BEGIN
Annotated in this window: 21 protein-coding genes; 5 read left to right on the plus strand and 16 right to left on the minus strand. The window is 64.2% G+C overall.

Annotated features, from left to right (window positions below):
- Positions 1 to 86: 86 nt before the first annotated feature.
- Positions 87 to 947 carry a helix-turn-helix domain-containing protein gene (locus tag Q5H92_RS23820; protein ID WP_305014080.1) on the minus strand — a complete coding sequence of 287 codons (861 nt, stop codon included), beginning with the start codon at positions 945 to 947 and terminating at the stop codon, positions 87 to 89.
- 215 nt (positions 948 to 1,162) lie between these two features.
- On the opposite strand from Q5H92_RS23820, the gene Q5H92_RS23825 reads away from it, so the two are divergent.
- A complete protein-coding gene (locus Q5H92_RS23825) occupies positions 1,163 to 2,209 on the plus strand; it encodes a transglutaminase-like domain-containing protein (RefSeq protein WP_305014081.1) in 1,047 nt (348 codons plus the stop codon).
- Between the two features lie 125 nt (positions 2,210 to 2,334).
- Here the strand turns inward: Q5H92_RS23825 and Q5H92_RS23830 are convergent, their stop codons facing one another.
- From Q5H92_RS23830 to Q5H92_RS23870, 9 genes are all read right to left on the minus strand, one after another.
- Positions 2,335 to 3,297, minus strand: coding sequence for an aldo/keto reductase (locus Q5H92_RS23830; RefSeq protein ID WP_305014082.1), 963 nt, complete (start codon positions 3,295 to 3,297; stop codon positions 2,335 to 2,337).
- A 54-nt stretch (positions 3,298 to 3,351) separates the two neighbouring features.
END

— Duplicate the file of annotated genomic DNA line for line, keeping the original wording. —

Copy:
Annotated in this window: 21 protein-coding genes; 5 read left to right on the plus strand and 16 right to left on the minus strand. The window is 64.2% G+C overall.

Annotated features, from left to right (window positions below):
- Positions 1 to 86: 86 nt before the first annotated feature.
- Positions 87 to 947 carry a helix-turn-helix domain-containing protein gene (locus tag Q5H92_RS23820; protein ID WP_305014080.1) on the minus strand — a complete coding sequence of 287 codons (861 nt, stop codon included), beginning with the start codon at positions 945 to 947 and terminating at the stop codon, positions 87 to 89.
- 215 nt (positions 948 to 1,162) lie between these two features.
- On the opposite strand from Q5H92_RS23820, the gene Q5H92_RS23825 reads away from it, so the two are divergent.
- A complete protein-coding gene (locus Q5H92_RS23825) occupies positions 1,163 to 2,209 on the plus strand; it encodes a transglutaminase-like domain-containing protein (RefSeq protein WP_305014081.1) in 1,047 nt (348 codons plus the stop codon).
- Between the two features lie 125 nt (positions 2,210 to 2,334).
- Here the strand turns inward: Q5H92_RS23825 and Q5H92_RS23830 are convergent, their stop codons facing one another.
- From Q5H92_RS23830 to Q5H92_RS23870, 9 genes are all read right to left on the minus strand, one after another.
- Positions 2,335 to 3,297, minus strand: coding sequence for an aldo/keto reductase (locus Q5H92_RS23830; RefSeq protein ID WP_305014082.1), 963 nt, complete (start codon positions 3,295 to 3,297; stop codon positions 2,335 to 2,337).
- A 54-nt stretch (positions 3,298 to 3,351) separates the two neighbouring features.